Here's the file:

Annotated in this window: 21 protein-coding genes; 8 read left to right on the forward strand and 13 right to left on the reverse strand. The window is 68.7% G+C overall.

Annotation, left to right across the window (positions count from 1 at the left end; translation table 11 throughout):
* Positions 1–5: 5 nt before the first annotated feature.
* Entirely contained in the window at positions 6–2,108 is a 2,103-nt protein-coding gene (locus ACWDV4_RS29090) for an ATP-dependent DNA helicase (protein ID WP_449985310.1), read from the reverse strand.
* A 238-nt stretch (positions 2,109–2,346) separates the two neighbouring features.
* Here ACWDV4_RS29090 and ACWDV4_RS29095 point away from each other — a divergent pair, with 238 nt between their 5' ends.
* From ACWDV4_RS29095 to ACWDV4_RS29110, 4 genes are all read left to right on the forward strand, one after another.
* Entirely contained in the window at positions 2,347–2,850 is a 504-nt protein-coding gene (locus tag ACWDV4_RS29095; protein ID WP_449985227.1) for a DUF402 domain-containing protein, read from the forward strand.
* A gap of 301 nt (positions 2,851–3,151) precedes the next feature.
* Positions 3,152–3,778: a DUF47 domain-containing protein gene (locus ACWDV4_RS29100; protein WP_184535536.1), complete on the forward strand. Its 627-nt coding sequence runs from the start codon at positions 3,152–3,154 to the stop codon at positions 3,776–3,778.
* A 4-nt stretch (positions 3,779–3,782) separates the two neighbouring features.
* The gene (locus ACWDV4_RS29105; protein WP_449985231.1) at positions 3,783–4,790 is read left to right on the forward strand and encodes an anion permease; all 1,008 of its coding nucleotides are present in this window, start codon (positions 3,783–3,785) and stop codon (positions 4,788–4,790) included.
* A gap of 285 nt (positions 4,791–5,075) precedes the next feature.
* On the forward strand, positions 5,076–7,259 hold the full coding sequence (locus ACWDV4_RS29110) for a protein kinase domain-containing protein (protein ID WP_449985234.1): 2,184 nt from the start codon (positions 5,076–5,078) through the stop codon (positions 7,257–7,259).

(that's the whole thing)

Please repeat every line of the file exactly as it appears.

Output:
Annotated in this window: 21 protein-coding genes; 8 read left to right on the forward strand and 13 right to left on the reverse strand. The window is 68.7% G+C overall.

Annotation, left to right across the window (positions count from 1 at the left end; translation table 11 throughout):
* Positions 1–5: 5 nt before the first annotated feature.
* Entirely contained in the window at positions 6–2,108 is a 2,103-nt protein-coding gene (locus ACWDV4_RS29090) for an ATP-dependent DNA helicase (protein ID WP_449985310.1), read from the reverse strand.
* A 238-nt stretch (positions 2,109–2,346) separates the two neighbouring features.
* Here ACWDV4_RS29090 and ACWDV4_RS29095 point away from each other — a divergent pair, with 238 nt between their 5' ends.
* From ACWDV4_RS29095 to ACWDV4_RS29110, 4 genes are all read left to right on the forward strand, one after another.
* Entirely contained in the window at positions 2,347–2,850 is a 504-nt protein-coding gene (locus tag ACWDV4_RS29095; protein ID WP_449985227.1) for a DUF402 domain-containing protein, read from the forward strand.
* A gap of 301 nt (positions 2,851–3,151) precedes the next feature.
* Positions 3,152–3,778: a DUF47 domain-containing protein gene (locus ACWDV4_RS29100; protein WP_184535536.1), complete on the forward strand. Its 627-nt coding sequence runs from the start codon at positions 3,152–3,154 to the stop codon at positions 3,776–3,778.
* A 4-nt stretch (positions 3,779–3,782) separates the two neighbouring features.
* The gene (locus ACWDV4_RS29105; protein WP_449985231.1) at positions 3,783–4,790 is read left to right on the forward strand and encodes an anion permease; all 1,008 of its coding nucleotides are present in this window, start codon (positions 3,783–3,785) and stop codon (positions 4,788–4,790) included.
* A gap of 285 nt (positions 4,791–5,075) precedes the next feature.
* On the forward strand, positions 5,076–7,259 hold the full coding sequence (locus ACWDV4_RS29110) for a protein kinase domain-containing protein (protein ID WP_449985234.1): 2,184 nt from the start codon (positions 5,076–5,078) through the stop codon (positions 7,257–7,259).